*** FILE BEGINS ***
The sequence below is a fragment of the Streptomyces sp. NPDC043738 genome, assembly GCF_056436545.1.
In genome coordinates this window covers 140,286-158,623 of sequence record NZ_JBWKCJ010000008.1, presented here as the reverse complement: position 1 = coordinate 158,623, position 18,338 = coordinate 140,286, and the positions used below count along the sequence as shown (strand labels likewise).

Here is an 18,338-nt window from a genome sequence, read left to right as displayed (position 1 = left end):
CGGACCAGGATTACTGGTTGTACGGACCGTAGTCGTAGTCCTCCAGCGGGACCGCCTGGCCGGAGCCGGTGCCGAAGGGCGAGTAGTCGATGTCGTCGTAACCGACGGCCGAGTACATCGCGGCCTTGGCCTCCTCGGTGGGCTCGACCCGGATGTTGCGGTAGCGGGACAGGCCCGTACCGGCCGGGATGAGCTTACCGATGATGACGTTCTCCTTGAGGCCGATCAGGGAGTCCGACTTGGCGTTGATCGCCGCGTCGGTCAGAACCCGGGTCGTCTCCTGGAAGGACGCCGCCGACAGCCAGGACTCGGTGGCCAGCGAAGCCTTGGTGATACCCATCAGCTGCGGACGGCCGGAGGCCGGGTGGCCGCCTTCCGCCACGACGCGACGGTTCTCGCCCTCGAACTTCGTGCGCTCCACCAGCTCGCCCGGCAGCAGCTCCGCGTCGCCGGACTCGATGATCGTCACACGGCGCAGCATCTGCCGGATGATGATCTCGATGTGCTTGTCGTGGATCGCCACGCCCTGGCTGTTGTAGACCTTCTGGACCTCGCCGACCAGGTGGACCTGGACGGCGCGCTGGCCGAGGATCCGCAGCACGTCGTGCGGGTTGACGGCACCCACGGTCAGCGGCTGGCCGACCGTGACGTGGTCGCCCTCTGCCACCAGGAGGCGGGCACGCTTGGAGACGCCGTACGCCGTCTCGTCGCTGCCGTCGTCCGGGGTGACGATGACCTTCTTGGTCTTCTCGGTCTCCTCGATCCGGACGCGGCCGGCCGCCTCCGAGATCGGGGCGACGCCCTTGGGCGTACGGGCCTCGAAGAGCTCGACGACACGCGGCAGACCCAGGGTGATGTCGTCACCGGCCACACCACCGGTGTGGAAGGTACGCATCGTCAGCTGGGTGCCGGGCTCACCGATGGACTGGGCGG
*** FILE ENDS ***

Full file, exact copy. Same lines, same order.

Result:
The sequence below is a fragment of the Streptomyces sp. NPDC043738 genome, assembly GCF_056436545.1.
In genome coordinates this window covers 140,286-158,623 of sequence record NZ_JBWKCJ010000008.1, presented here as the reverse complement: position 1 = coordinate 158,623, position 18,338 = coordinate 140,286, and the positions used below count along the sequence as shown (strand labels likewise).

Here is an 18,338-nt window from a genome sequence, read left to right as displayed (position 1 = left end):
CGGACCAGGATTACTGGTTGTACGGACCGTAGTCGTAGTCCTCCAGCGGGACCGCCTGGCCGGAGCCGGTGCCGAAGGGCGAGTAGTCGATGTCGTCGTAACCGACGGCCGAGTACATCGCGGCCTTGGCCTCCTCGGTGGGCTCGACCCGGATGTTGCGGTAGCGGGACAGGCCCGTACCGGCCGGGATGAGCTTACCGATGATGACGTTCTCCTTGAGGCCGATCAGGGAGTCCGACTTGGCGTTGATCGCCGCGTCGGTCAGAACCCGGGTCGTCTCCTGGAAGGACGCCGCCGACAGCCAGGACTCGGTGGCCAGCGAAGCCTTGGTGATACCCATCAGCTGCGGACGGCCGGAGGCCGGGTGGCCGCCTTCCGCCACGACGCGACGGTTCTCGCCCTCGAACTTCGTGCGCTCCACCAGCTCGCCCGGCAGCAGCTCCGCGTCGCCGGACTCGATGATCGTCACACGGCGCAGCATCTGCCGGATGATGATCTCGATGTGCTTGTCGTGGATCGCCACGCCCTGGCTGTTGTAGACCTTCTGGACCTCGCCGACCAGGTGGACCTGGACGGCGCGCTGGCCGAGGATCCGCAGCACGTCGTGCGGGTTGACGGCACCCACGGTCAGCGGCTGGCCGACCGTGACGTGGTCGCCCTCTGCCACCAGGAGGCGGGCACGCTTGGAGACGCCGTACGCCGTCTCGTCGCTGCCGTCGTCCGGGGTGACGATGACCTTCTTGGTCTTCTCGGTCTCCTCGATCCGGACGCGGCCGGCCGCCTCCGAGATCGGGGCGACGCCCTTGGGCGTACGGGCCTCGAAGAGCTCGACGACACGCGGCAGACCCAGGGTGATGTCGTCACCGGCCACACCACCGGTGTGGAAGGTACGCATCGTCAGCTGGGTGCCGGGCTCACCGATGGACTGGGCGG